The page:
DITCH YOUR LAWNS! Vineyards are bad neighbors…
Russian Riverkeepers: Uncharted Waters for the River This Summer
This past Sunday, while out on the River, we observed the clearest waters we can remember seeing in over 50 years. With 25+ feet of visibility, we could see the bottom of some of the deepest pools—from Geyserville to Healdsburg at Diggers Bend and Warnecke Ranch—it was incredible! Normally, we would be lucky to have 4-5 ft of visibility.
Sadly, this is not going to last for long. The incredible clarity right now is due to an increased amount of groundwater seepage which brings cold, clean water into the river system. These cold, clean waters are in stark contrast to Lake Mendocino releases or tributary flows that often have more sediment and higher temperatures this time of year. Unfortunately, as temperatures go up and water use increases for vineyards and lawns, this moment of beautiful clarity will soon end.
As we paddled downriver we saw many lower Alexander Valley vineyard pumps already on, signaling the start of the irrigation season. This means that we will soon be losing about 50% of flow between Ukiah and Healdsburg to irrigation. Two weeks ago we observed a semi-truck unloading pallets of new sod in Healdsburg so that even more water-sucking lawns could be planted. As a city that already uses more water per person than all others in the watershed, this seems counterintuitive to the current drought situation we find ourselves in. Seems like not much has changed as far as water-use patterns go.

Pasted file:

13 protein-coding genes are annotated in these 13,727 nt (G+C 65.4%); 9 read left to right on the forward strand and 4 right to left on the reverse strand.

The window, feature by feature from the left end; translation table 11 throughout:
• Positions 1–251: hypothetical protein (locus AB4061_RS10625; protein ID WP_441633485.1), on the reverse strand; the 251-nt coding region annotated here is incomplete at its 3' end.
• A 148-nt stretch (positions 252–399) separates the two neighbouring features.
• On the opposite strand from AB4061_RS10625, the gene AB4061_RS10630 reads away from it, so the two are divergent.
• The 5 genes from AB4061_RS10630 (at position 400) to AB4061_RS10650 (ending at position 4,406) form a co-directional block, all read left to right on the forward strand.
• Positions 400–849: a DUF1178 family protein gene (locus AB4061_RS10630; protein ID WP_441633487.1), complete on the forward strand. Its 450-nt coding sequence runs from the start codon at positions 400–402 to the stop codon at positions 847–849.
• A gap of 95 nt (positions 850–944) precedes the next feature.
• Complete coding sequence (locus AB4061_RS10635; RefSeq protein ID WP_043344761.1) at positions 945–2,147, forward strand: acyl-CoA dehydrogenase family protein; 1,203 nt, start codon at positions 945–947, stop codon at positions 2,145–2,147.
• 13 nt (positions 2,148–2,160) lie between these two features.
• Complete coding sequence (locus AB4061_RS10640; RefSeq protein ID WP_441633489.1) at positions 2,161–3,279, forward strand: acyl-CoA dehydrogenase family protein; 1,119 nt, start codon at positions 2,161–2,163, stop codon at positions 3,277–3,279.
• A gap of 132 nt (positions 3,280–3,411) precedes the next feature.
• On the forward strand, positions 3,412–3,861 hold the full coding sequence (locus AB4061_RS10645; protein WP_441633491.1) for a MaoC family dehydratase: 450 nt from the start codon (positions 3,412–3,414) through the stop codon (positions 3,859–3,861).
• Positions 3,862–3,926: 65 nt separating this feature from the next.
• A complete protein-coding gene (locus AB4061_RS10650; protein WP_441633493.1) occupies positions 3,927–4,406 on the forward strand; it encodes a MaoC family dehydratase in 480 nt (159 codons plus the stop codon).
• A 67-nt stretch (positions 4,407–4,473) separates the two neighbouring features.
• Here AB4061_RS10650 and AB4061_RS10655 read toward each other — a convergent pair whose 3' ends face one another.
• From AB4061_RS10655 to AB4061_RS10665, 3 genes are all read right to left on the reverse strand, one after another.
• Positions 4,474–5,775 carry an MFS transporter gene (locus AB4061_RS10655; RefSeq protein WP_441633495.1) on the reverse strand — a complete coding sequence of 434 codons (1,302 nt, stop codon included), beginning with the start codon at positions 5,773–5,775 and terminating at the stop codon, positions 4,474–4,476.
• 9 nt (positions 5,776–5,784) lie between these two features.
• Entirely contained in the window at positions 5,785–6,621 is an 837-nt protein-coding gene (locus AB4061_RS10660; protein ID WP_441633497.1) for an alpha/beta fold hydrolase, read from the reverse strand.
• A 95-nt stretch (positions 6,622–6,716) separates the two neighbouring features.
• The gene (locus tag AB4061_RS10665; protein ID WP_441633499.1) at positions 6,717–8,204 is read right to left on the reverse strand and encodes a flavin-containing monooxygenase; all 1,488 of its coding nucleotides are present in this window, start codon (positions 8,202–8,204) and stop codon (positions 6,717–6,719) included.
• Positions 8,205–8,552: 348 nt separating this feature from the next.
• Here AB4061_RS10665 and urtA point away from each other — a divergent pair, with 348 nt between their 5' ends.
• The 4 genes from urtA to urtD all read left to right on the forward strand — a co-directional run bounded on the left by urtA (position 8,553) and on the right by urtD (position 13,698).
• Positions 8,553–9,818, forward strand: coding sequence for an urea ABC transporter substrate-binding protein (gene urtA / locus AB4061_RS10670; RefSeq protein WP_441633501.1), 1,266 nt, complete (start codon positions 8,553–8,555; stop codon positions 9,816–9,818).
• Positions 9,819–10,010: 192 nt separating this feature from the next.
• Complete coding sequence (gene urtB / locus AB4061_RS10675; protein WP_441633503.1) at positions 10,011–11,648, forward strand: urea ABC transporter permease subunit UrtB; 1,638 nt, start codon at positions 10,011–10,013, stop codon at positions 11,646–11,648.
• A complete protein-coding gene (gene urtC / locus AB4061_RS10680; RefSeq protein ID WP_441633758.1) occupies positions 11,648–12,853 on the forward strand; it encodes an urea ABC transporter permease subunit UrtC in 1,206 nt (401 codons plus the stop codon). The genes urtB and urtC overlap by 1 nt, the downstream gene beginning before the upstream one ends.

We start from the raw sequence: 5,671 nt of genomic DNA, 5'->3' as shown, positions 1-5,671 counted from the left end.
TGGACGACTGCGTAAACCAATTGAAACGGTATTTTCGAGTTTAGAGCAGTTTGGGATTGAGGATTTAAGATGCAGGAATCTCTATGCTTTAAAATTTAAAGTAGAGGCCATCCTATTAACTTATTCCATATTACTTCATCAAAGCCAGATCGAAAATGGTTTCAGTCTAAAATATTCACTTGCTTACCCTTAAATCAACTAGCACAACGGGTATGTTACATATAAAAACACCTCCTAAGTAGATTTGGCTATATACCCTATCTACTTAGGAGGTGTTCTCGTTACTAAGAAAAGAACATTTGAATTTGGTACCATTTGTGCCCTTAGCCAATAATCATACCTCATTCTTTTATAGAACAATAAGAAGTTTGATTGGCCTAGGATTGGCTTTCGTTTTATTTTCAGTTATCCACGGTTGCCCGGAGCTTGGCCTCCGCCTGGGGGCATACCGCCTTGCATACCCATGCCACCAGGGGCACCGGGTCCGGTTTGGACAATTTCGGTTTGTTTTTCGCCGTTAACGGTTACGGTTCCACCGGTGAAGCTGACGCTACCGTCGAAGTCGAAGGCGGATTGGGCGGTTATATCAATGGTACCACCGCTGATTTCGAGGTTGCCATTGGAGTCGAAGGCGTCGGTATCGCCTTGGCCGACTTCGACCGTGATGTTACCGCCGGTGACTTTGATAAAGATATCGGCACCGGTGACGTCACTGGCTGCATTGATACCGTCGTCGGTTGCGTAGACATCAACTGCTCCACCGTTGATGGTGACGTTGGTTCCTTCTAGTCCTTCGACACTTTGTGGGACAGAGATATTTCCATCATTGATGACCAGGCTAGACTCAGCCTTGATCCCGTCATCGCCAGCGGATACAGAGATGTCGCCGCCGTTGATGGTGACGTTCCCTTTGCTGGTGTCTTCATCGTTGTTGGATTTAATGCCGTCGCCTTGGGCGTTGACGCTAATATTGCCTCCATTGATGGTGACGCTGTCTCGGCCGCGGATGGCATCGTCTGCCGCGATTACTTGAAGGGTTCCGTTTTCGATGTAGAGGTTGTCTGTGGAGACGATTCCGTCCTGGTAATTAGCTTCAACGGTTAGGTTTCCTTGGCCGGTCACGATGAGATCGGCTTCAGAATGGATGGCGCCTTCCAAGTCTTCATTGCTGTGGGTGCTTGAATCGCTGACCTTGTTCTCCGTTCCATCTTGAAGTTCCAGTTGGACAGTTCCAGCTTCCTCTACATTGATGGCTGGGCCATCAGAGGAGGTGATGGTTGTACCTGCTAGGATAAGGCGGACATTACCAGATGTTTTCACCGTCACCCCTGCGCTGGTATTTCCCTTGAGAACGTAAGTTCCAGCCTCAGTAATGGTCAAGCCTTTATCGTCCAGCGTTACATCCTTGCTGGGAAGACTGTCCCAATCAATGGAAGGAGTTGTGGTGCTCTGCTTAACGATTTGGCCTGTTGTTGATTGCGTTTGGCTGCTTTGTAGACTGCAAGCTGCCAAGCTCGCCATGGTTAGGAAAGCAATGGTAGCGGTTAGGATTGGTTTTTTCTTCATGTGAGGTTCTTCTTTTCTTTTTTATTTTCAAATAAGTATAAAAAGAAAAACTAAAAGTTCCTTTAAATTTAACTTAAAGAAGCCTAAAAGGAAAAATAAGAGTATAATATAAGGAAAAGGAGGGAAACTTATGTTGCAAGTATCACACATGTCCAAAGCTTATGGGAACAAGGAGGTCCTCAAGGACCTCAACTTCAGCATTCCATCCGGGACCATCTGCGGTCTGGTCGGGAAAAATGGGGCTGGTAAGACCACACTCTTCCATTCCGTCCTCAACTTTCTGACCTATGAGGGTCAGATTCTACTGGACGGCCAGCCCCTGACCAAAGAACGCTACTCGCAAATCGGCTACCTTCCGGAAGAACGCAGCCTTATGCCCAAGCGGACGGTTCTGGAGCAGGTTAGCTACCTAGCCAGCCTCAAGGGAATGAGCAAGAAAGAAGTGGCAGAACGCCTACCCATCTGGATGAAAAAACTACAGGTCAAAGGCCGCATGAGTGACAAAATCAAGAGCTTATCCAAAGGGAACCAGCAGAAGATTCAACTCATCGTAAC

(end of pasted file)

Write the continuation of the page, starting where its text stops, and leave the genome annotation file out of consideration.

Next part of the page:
This is unfortunate as we’re currently facing the worst water year on the river since 1907. Only two years after 2018-2019’s record rainfall, we’re going from intense floods to the worst drought in a century. It didn’t have to be this way. We wrote an editorial last June imploring residents, the wine industry, and water providers to conserve. We were ignored and now we’re managing by crisis again.
To avoid future crises we must go beyond mere water conservation. Water use reductions need to occur in our homes, but also in our local agriculture. Without improved governance and a strong conservation mindset, we will continue to repeat history. This sacrifices our ability to enjoy the River and causes harm to its health. There are solutions available if we are willing to look for them. We can change how, when, and where we save water and avoid these crises.
Our work over the next five years will focus on driving this community, by every means available, to reduce its water use even when rain is plentiful. After the 2015 drought, the need for reduced use and continued conservation slowly became out-of-sight out-of-mind. As humans, we can evolve and adapt readily, but our river depends on us.